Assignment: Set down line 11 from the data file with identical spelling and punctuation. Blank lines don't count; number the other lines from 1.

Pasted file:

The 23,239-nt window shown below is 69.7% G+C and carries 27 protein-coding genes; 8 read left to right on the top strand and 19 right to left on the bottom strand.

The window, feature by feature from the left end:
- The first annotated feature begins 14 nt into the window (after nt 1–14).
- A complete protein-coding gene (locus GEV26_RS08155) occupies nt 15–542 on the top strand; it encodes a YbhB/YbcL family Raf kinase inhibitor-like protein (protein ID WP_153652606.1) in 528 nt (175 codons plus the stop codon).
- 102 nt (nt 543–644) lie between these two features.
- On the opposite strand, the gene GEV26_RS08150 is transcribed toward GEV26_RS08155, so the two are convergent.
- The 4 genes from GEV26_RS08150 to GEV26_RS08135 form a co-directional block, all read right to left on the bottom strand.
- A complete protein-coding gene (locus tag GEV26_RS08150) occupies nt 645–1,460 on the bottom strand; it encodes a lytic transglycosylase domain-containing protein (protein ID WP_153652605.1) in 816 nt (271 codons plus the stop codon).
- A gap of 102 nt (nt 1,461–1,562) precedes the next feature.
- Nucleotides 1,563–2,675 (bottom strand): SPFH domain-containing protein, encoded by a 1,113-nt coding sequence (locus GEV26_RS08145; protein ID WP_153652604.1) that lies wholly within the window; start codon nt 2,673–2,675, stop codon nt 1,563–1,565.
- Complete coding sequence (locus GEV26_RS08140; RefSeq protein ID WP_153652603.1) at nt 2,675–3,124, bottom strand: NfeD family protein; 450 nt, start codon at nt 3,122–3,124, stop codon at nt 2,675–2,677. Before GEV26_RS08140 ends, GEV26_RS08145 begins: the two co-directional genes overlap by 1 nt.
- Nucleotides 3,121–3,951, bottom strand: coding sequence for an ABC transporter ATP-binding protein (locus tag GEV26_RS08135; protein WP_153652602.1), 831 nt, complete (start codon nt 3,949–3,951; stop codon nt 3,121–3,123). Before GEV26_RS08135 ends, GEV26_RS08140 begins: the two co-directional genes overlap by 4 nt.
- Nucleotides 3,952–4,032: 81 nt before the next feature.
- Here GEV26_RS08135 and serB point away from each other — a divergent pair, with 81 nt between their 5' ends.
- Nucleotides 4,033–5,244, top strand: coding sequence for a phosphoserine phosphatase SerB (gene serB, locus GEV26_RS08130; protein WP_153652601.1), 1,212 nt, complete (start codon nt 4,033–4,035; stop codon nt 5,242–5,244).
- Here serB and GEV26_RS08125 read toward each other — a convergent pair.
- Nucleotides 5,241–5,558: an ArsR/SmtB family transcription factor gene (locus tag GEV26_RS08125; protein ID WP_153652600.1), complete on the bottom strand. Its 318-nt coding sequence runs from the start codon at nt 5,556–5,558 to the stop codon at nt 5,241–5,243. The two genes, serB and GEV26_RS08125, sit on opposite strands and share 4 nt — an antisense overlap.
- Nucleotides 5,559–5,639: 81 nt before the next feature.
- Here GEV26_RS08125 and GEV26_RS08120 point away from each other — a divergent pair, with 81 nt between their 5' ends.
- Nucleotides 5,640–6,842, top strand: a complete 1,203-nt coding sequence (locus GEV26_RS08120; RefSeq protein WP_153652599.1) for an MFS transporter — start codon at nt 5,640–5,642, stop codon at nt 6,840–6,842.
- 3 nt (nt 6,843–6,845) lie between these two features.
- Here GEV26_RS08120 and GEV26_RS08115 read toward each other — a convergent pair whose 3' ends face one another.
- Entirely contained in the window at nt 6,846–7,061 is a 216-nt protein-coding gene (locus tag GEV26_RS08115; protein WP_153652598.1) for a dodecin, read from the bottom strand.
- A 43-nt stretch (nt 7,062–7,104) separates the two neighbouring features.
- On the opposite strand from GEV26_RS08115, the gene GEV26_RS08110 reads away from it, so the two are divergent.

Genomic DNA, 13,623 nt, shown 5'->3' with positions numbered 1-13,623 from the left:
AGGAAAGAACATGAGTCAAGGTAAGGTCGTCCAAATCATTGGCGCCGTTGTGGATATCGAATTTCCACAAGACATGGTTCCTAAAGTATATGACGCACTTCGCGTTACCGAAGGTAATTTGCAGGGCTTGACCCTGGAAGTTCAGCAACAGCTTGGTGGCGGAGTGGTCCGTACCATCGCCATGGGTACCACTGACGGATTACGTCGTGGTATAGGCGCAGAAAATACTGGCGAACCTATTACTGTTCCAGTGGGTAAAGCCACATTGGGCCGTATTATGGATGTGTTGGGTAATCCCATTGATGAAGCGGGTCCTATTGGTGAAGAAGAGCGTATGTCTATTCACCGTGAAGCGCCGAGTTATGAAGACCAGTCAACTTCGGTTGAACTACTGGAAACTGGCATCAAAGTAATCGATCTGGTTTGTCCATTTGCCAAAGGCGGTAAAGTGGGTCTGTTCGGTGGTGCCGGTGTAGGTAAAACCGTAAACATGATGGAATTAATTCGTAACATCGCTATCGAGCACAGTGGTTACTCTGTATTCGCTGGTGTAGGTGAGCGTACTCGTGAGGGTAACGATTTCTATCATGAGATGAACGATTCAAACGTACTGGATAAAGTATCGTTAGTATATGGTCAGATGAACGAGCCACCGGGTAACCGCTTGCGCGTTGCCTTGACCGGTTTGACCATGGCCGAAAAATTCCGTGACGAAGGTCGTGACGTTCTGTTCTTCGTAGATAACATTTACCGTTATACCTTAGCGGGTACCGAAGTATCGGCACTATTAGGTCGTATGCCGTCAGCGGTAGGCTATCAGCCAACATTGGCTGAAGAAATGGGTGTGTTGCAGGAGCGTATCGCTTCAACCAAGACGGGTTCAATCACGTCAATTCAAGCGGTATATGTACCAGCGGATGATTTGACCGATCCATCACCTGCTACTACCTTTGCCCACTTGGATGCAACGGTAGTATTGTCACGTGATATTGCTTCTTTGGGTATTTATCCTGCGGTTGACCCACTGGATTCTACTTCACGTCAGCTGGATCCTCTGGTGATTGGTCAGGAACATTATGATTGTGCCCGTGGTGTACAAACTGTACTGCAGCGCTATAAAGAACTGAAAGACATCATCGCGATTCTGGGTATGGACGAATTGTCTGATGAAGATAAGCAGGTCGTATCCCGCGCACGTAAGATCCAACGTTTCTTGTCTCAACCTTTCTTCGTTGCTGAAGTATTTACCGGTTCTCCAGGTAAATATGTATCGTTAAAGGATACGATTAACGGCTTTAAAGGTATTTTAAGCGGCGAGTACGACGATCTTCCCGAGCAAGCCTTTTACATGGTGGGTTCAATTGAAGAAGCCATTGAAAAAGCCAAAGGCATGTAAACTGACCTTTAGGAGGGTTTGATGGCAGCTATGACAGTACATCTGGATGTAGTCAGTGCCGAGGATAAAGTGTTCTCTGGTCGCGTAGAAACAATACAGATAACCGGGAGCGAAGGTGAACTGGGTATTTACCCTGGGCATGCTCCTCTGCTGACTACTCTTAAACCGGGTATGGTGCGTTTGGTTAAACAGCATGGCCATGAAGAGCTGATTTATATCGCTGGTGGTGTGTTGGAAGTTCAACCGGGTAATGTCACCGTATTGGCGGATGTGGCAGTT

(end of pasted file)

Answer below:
- Complete coding sequence (locus GEV26_RS08140; RefSeq protein ID WP_153652603.1) at nt 2,675–3,124, bottom strand: NfeD family protein; 450 nt, start codon at nt 3,122–3,124, stop codon at nt 2,675–2,677. Before GEV26_RS08140 ends, GEV26_RS08145 begins: the two co-directional genes overlap by 1 nt.